Another situation that often finds its way into a prenuptial agreement is when one spouse has children from a previous marriage. This spouse may want to protect their children's rights to inheritance should he die. A prenup is a perfect way to establish the children from a previous marriage have inheritance rights. 

Alimony and Prenuptial Agreements

California law dictates how alimony (spousal support) is determined during a divorce.

Provisions related to alimony can be included in a California prenup. California generally has a formula that it uses to determine the amount and duration of alimony. However, you can include your own rules in a prenuptial agreement. This includes waiving alimony altogether. 

In other words, you can place a provision in your prenuptial agreement that completely takes alimony off the table. That means that neither spouse can request alimony from the court.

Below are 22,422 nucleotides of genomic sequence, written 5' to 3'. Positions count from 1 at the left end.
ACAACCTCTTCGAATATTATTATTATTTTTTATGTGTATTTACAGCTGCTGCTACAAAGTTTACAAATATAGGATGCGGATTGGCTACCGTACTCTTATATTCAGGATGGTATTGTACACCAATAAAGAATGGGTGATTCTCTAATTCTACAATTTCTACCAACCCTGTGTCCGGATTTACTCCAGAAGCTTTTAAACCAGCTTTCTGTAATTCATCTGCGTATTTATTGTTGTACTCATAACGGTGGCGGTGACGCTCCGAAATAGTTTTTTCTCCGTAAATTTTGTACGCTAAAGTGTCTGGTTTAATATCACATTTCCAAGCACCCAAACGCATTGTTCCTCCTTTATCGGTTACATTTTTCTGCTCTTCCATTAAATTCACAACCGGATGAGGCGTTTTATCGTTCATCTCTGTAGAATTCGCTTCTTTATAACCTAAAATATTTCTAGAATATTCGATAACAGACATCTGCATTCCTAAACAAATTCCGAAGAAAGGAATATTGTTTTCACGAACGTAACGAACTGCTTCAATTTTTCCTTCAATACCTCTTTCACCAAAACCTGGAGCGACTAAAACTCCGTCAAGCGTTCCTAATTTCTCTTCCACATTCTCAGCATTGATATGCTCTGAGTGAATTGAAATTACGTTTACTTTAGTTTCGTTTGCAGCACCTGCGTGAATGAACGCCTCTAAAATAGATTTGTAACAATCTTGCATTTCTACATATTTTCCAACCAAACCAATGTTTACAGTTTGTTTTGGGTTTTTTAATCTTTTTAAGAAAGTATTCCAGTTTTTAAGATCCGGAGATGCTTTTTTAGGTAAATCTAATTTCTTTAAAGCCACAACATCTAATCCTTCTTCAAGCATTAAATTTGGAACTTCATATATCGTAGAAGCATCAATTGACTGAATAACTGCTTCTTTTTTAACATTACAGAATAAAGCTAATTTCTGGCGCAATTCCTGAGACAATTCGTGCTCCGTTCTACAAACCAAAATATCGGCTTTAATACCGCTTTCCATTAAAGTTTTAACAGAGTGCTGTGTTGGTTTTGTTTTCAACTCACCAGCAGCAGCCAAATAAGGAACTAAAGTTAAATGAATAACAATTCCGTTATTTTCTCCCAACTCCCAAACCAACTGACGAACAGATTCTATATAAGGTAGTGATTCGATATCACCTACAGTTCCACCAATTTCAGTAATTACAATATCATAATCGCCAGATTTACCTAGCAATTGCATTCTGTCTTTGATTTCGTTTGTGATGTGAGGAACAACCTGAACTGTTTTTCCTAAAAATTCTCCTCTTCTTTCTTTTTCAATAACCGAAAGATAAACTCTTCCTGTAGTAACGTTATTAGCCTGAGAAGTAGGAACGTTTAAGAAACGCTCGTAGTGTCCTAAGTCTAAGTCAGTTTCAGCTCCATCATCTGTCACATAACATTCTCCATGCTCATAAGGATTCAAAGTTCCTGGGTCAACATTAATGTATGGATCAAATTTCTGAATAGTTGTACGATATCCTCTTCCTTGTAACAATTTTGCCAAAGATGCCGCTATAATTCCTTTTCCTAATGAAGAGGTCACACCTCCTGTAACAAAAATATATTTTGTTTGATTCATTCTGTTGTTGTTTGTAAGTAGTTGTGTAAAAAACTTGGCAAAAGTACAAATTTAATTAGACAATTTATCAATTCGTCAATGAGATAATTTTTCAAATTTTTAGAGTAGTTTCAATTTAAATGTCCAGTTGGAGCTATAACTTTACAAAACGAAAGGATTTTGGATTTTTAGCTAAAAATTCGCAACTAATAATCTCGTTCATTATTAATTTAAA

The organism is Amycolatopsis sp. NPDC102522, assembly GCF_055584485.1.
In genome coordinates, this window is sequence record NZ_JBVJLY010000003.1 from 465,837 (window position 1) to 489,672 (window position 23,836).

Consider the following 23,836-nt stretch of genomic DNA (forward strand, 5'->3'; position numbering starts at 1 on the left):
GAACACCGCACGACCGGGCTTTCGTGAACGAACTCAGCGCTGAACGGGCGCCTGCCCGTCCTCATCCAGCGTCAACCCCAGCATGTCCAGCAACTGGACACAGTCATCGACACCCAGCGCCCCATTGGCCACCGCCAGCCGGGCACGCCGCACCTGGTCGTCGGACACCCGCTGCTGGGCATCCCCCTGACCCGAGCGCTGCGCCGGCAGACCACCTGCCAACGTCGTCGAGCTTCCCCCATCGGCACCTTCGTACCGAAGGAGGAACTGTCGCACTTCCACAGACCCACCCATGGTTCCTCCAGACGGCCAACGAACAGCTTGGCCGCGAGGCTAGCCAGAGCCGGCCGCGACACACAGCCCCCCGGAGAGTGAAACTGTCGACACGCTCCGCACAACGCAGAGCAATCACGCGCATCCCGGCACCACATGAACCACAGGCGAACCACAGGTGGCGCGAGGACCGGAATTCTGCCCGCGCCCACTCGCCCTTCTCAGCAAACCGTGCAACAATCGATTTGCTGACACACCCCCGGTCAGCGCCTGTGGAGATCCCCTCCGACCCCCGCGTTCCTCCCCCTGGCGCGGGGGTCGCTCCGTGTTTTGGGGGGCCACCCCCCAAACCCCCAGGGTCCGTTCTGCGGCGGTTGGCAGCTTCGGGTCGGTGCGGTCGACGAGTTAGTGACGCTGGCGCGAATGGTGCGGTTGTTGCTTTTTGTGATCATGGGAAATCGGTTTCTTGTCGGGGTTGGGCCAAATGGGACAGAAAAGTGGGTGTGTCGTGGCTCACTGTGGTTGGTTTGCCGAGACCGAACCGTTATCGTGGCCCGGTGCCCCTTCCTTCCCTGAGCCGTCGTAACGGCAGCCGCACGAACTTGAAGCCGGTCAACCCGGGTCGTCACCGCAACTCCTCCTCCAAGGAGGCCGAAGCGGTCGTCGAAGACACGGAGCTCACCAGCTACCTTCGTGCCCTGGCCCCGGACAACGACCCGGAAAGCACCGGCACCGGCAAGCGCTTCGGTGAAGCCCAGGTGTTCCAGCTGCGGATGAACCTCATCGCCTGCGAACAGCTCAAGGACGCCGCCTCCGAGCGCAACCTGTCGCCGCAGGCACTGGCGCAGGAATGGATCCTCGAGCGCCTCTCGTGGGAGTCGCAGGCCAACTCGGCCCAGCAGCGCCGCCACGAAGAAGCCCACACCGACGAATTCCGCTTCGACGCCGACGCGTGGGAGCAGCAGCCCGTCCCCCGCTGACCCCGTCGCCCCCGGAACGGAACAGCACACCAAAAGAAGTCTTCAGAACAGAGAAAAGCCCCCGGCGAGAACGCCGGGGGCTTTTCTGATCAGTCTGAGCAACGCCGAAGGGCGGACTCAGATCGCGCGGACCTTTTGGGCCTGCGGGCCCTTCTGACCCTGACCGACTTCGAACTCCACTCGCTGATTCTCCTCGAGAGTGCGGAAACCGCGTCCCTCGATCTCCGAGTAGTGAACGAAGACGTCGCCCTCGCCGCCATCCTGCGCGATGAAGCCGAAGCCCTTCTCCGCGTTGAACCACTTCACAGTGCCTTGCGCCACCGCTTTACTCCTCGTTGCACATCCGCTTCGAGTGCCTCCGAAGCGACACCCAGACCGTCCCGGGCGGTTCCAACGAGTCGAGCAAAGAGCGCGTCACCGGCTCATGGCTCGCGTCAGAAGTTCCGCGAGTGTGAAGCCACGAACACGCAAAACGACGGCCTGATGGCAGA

Another way to handle alimony is with an equalization clause. In exchange for a waiver of alimony, one spouse might agree to make a lump sum payment to the other spouse. This can be included as a provision of your prenup.

A prenup can also include caps on the amount or duration of alimony. Typically, the court uses its own formula to determine the amount and duration of alimony. However, you can place a cap on both in a prenuptial agreement. 

Lastly, a prenuptial agreement can limit what sources of income are used to pay alimony. Generally, the court will look at various sources of income to determine alimony. If you want the court to avoid looking at certain sources of income, you can include this provision in your prenup.

What Can't Be Included in a Prenuptial Agreement?

A prenuptial agreement may never include provisions related to child support or custody, however. Such provisions would be deemed unenforceable by the court. The court alone oversees how custody is determined and what a non-custodial parent would have to pay in support. 

Talk to a Sacramento, CA Family Law Attorney Today

Wagner Family Law represents the interests of Sacramento residents who are interested in drafting a prenuptial agreement. Call our office today to schedule an appointment, and we can begin discussing your needs right away.